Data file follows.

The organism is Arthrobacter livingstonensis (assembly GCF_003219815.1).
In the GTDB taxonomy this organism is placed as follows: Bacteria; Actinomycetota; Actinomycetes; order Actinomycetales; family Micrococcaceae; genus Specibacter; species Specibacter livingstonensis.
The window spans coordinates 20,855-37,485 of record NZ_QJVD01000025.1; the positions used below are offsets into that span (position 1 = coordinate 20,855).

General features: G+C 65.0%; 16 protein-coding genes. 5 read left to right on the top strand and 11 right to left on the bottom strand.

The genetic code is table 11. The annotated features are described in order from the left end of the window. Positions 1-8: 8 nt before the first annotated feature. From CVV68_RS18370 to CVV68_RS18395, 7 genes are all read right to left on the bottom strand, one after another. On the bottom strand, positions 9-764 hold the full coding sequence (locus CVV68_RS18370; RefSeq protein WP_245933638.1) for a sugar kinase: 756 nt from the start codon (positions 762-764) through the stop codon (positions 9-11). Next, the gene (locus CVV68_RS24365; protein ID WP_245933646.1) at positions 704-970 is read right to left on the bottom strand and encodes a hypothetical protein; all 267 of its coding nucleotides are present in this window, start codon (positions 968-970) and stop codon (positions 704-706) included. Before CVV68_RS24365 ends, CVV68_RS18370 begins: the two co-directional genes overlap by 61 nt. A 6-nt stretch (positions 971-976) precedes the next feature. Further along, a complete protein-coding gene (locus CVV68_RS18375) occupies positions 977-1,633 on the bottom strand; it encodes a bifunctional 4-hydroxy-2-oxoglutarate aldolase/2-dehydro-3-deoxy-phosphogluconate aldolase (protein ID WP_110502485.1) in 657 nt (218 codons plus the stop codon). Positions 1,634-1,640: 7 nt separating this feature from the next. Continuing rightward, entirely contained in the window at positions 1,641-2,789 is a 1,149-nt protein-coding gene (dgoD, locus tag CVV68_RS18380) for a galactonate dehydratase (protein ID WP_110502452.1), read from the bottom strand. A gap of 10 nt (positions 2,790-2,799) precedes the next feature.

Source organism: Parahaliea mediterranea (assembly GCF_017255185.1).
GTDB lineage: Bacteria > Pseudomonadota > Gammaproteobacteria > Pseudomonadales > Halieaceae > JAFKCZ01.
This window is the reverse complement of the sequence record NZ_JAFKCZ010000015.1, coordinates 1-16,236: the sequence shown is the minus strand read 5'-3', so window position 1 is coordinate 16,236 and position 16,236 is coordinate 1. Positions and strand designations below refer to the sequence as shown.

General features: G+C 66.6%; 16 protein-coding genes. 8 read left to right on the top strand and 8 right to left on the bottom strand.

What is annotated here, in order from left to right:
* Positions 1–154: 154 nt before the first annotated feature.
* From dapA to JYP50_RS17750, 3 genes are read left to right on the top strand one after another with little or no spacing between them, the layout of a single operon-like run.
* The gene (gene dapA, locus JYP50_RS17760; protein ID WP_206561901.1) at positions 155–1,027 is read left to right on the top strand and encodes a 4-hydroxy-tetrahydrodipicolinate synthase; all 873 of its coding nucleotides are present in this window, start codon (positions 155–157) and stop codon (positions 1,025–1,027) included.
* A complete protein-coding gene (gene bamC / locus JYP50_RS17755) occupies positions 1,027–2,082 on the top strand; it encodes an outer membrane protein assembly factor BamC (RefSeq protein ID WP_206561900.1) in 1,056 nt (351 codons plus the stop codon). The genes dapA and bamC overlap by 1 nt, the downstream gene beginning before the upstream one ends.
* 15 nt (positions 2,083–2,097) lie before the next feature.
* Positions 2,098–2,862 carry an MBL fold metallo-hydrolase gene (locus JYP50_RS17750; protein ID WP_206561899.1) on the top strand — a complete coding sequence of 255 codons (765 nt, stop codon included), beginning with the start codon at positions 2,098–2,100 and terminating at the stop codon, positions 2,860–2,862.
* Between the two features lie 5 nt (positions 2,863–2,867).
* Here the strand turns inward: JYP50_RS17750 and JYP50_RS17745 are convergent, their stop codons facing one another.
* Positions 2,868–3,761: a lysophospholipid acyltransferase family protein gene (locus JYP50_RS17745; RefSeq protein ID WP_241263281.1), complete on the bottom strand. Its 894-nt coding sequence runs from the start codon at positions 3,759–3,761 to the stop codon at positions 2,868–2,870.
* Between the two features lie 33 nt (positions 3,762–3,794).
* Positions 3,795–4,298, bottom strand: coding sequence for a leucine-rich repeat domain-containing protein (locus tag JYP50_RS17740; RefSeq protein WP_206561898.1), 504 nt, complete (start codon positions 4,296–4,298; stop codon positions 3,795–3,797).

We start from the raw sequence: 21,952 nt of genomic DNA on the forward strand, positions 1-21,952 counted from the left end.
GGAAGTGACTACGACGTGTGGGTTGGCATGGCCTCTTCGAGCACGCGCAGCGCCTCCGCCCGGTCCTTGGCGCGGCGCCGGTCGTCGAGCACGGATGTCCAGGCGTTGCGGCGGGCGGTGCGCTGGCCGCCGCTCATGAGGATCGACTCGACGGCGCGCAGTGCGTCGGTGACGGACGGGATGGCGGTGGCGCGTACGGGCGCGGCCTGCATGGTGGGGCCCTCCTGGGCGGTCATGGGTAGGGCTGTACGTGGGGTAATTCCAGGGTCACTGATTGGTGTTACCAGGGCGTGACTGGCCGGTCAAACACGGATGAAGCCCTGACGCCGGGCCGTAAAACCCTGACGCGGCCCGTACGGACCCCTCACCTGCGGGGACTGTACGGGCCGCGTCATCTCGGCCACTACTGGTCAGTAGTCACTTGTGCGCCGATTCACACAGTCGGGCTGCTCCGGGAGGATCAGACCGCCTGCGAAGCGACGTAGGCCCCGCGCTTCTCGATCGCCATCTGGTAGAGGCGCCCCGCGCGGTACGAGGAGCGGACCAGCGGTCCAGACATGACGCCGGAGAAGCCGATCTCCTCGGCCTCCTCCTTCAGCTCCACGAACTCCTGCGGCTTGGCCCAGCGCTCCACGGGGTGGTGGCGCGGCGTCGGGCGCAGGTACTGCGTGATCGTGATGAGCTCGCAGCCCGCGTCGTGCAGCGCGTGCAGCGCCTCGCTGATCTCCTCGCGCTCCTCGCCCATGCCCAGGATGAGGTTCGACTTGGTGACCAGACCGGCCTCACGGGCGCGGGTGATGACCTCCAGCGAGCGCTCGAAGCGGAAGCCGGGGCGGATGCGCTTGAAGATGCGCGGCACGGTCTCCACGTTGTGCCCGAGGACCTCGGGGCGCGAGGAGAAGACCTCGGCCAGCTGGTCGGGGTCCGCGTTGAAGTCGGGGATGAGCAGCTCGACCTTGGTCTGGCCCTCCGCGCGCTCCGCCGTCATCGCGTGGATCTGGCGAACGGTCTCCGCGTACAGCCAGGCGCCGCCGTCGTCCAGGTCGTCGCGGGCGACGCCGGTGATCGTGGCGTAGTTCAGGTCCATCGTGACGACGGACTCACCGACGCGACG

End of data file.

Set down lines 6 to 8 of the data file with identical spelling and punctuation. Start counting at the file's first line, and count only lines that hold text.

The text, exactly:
Source organism: Parahaliea mediterranea (assembly GCF_017255185.1).
GTDB lineage: Bacteria > Pseudomonadota > Gammaproteobacteria > Pseudomonadales > Halieaceae > JAFKCZ01.
This window is the reverse complement of the sequence record NZ_JAFKCZ010000015.1, coordinates 1-16,236: the sequence shown is the minus strand read 5'-3', so window position 1 is coordinate 16,236 and position 16,236 is coordinate 1. Positions and strand designations below refer to the sequence as shown.